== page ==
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Roswell 1947 - Roswell before Roswell

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After the original incident of the "flying disc debris" found near Roswell in 1947 was explained the next day as balloon debris by the Army Air Force, what would become the Roswell incident was, we are told, completely forgotten until 1978, when Major Jesse Marcel, intelligence officer at the Roswell Army Air Base, came forward to claim that the debris were not from a balloon, but of something from another world.

But it is not totally true that "Roswell" had totally disappeared between these two moments...

Frank Edwards in "Flying Saucers Serious Business", 1966:


But if pieces or debris that were seen of known to come from a UFO is enough hard evidence, this is another matter. And they do not correspond to official denials.

There are such difficult cases as the rancher near Roswell, New Mexico, who phoned the Sheriff that a blazing disc-shaped object had passed over his house at low altitude and had crashed and burned on a hillside within view of the house. The sheriff called the military; the military came on the double quick. Newsmen were not permitted in the area. A week later, however, the government released a photograph of a service man holding up a box kite with an aluminum disc about the size of a large pie plate dangling from the bottom of the kite. This, the official report explained, was a device borne aloft on the kite and used to test radar gear by bouncing signals off the pie plate. And this, we were told, was the sort of thing that had so excited the rancher. We were NOT [emphasis in original] told, however, how the alleged kite caught fire – nor why the military cordoned off the area while they inspected the wreckage of a burned-out kite with a non-inflammable pie plate tied to it.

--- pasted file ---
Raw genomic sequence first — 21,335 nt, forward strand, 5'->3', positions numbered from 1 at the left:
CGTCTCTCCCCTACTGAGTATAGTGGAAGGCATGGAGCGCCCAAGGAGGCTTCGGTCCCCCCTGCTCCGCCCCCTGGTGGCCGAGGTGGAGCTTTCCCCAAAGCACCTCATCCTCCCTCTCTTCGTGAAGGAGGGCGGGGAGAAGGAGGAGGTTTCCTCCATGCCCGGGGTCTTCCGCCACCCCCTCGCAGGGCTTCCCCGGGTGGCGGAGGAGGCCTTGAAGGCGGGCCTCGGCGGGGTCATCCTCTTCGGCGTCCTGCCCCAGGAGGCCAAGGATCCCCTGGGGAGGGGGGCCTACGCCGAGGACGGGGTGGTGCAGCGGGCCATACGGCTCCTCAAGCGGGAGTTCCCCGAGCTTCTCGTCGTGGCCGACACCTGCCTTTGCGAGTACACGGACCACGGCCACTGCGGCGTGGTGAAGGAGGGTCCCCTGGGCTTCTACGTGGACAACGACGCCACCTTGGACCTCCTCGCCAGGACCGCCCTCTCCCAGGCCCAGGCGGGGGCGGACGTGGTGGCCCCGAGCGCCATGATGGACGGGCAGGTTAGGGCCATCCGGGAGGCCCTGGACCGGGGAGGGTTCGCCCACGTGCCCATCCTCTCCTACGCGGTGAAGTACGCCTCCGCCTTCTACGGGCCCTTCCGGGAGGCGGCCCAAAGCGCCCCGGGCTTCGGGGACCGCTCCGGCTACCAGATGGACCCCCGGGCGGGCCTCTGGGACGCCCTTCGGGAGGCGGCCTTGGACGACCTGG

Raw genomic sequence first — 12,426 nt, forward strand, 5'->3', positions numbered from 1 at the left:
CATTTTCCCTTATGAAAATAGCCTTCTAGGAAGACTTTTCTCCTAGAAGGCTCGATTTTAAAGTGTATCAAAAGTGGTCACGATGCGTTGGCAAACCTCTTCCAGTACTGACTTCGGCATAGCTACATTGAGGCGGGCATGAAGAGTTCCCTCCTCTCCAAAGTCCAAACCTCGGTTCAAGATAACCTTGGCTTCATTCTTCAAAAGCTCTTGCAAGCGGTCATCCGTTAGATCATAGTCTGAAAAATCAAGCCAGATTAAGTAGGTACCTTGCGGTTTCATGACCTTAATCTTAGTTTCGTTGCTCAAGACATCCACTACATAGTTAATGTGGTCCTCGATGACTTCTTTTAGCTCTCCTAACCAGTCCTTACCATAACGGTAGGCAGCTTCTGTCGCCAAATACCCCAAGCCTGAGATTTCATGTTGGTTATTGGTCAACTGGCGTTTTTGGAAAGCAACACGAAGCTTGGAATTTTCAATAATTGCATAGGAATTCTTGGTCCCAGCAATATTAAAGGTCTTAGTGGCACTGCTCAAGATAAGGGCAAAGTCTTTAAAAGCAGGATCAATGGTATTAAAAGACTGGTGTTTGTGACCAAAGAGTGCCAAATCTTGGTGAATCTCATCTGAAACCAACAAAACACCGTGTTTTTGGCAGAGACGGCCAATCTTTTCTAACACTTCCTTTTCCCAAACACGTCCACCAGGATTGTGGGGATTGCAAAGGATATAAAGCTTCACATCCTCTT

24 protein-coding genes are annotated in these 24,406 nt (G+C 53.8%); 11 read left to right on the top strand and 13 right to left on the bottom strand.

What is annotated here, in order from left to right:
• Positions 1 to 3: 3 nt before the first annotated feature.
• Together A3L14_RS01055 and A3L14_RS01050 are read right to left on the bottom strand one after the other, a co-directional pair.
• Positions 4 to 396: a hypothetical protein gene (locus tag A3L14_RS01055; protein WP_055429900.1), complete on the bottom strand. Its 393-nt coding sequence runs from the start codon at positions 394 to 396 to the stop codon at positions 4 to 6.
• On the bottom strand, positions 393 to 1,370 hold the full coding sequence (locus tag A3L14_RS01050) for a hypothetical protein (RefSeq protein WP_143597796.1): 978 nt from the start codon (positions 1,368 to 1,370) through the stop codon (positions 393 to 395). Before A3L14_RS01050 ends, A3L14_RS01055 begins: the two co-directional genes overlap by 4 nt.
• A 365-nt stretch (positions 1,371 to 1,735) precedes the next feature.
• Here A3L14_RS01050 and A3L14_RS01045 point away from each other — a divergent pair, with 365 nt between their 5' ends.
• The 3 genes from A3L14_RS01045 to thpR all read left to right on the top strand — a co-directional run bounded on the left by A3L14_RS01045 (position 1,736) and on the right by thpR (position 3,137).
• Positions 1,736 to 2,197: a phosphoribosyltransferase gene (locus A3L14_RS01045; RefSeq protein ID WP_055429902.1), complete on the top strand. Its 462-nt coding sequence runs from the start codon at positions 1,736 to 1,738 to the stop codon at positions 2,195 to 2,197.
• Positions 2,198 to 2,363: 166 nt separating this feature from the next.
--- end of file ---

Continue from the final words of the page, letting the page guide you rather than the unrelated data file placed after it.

This was in the golden age of the "flying saucers" and nobody, or almost nobody, doubted the most absurd explanations. What had actually been found there? I do not know, and those who know do not have permission to speak, at least not publicly.




Frank A. Edwards (1908–1967) had been a pilot, then one of the pioneers in radio hosting in the United States in the 1920s to the 1950s. Late in his life, he became also famous for his two popular books about UFOs: "Flying Saucers - Serious Business", 1966, and "Flying Saucers - Here and Now!", 1967.

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This page was last updated on April 22, 2017.